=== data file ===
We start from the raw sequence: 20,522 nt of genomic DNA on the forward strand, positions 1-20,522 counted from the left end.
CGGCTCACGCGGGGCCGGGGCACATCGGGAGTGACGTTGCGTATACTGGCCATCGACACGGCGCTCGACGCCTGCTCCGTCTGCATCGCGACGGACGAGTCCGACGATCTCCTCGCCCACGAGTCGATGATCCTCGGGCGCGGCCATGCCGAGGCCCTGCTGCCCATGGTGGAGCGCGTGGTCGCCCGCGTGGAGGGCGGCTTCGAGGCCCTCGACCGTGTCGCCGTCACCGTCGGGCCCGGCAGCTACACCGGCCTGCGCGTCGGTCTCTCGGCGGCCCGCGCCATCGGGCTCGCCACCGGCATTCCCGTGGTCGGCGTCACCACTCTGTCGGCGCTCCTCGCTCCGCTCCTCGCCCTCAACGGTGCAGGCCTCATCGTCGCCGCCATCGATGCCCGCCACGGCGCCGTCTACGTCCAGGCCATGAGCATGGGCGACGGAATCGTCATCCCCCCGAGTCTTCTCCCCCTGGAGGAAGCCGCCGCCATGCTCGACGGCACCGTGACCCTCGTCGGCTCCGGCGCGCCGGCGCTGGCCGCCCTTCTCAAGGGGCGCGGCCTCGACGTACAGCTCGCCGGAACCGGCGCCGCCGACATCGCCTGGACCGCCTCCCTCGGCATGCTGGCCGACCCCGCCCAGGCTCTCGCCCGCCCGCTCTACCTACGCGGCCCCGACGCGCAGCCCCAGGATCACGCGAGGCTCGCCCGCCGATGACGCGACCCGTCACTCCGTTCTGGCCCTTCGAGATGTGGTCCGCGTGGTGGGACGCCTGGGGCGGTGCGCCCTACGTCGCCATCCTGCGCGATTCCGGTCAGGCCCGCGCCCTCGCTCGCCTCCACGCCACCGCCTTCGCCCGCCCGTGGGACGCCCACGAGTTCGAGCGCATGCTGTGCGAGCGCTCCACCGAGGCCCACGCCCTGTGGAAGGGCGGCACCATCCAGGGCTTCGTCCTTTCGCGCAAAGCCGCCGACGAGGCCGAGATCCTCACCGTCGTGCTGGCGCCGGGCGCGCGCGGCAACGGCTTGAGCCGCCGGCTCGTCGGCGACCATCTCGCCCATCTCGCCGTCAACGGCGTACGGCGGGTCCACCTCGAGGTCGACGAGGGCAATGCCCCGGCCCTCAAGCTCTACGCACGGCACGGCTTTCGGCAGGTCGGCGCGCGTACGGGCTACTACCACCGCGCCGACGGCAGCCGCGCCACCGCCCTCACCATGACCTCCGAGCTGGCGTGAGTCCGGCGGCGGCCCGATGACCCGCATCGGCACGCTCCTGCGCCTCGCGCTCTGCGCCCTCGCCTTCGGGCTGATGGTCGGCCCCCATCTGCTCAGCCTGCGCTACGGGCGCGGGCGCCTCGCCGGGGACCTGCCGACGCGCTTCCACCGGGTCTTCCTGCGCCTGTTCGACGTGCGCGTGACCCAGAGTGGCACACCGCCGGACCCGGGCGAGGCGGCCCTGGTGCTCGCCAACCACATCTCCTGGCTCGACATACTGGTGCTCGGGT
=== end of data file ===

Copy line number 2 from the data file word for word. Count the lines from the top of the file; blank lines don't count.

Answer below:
CGGCTCACGCGGGGCCGGGGCACATCGGGAGTGACGTTGCGTATACTGGCCATCGACACGGCGCTCGACGCCTGCTCCGTCTGCATCGCGACGGACGAGTCCGACGATCTCCTCGCCCACGAGTCGATGATCCTCGGGCGCGGCCATGCCGAGGCCCTGCTGCCCATGGTGGAGCGCGTGGTCGCCCGCGTGGAGGGCGGCTTCGAGGCCCTCGACCGTGTCGCCGTCACCGTCGGGCCCGGCAGCTACACCGGCCTGCGCGTCGGTCTCTCGGCGGCCCGCGCCATCGGGCTCGCCACCGGCATTCCCGTGGTCGGCGTCACCACTCTGTCGGCGCTCCTCGCTCCGCTCCTCGCCCTCAACGGTGCAGGCCTCATCGTCGCCGCCATCGATGCCCGCCACGGCGCCGTCTACGTCCAGGCCATGAGCATGGGCGACGGAATCGTCATCCCCCCGAGTCTTCTCCCCCTGGAGGAAGCCGCCGCCATGCTCGACGGCACCGTGACCCTCGTCGGCTCCGGCGCGCCGGCGCTGGCCGCCCTTCTCAAGGGGCGCGGCCTCGACGTACAGCTCGCCGGAACCGGCGCCGCCGACATCGCCTGGACCGCCTCCCTCGGCATGCTGGCCGACCCCGCCCAGGCTCTCGCCCGCCCGCTCTACCTACGCGGCCCCGACGCGCAGCCCCAGGATCACGCGAGGCTCGCCCGCCGATGACGCGACCCGTCACTCCGTTCTGGCCCTTCGAGATGTGGTCCGCGTGGTGGGACGCCTGGGGCGGTGCGCCCTACGTCGCCATCCTGCGCGATTCCGGTCAGGCCCGCGCCCTCGCTCGCCTCCACGCCACCGCCTTCGCCCGCCCGTGGGACGCCCACGAGTTCGAGCGCATGCTGTGCGAGCGCTCCACCGAGGCCCACGCCCTGTGGAAGGGCGGCACCATCCAGGGCTTCGTCCTTTCGCGCAAAGCCGCCGACGAGGCCGAGATCCTCACCGTCGTGCTGGCGCCGGGCGCGCGCGGCAACGGCTTGAGCCGCCGGCTCGTCGGCGACCATCTCGCCCATCTCGCCGTCAACGGCGTACGGCGGGTCCACCTCGAGGTCGACGAGGGCAATGCCCCGGCCCTCAAGCTCTACGCACGGCACGGCTTTCGGCAGGTCGGCGCGCGTACGGGCTACTACCACCGCGCCGACGGCAGCCGCGCCACCGCCCTCACCATGACCTCCGAGCTGGCGTGAGTCCGGCGGCGGCCCGATGACCCGCATCGGCACGCTCCTGCGCCTCGCGCTCTGCGCCCTCGCCTTCGGGCTGATGGTCGGCCCCCATCTGCTCAGCCTGCGCTACGGGCGCGGGCGCCTCGCCGGGGACCTGCCGACGCGCTTCCACCGGGTCTTCCTGCGCCTGTTCGACGTGCGCGTGACCCAGAGTGGCACACCGCCGGACCCGGGCGAGGCGGCCCTGGTGCTCGCCAACCACATCTCCTGGCTCGACATACTGGTGCTCGGGT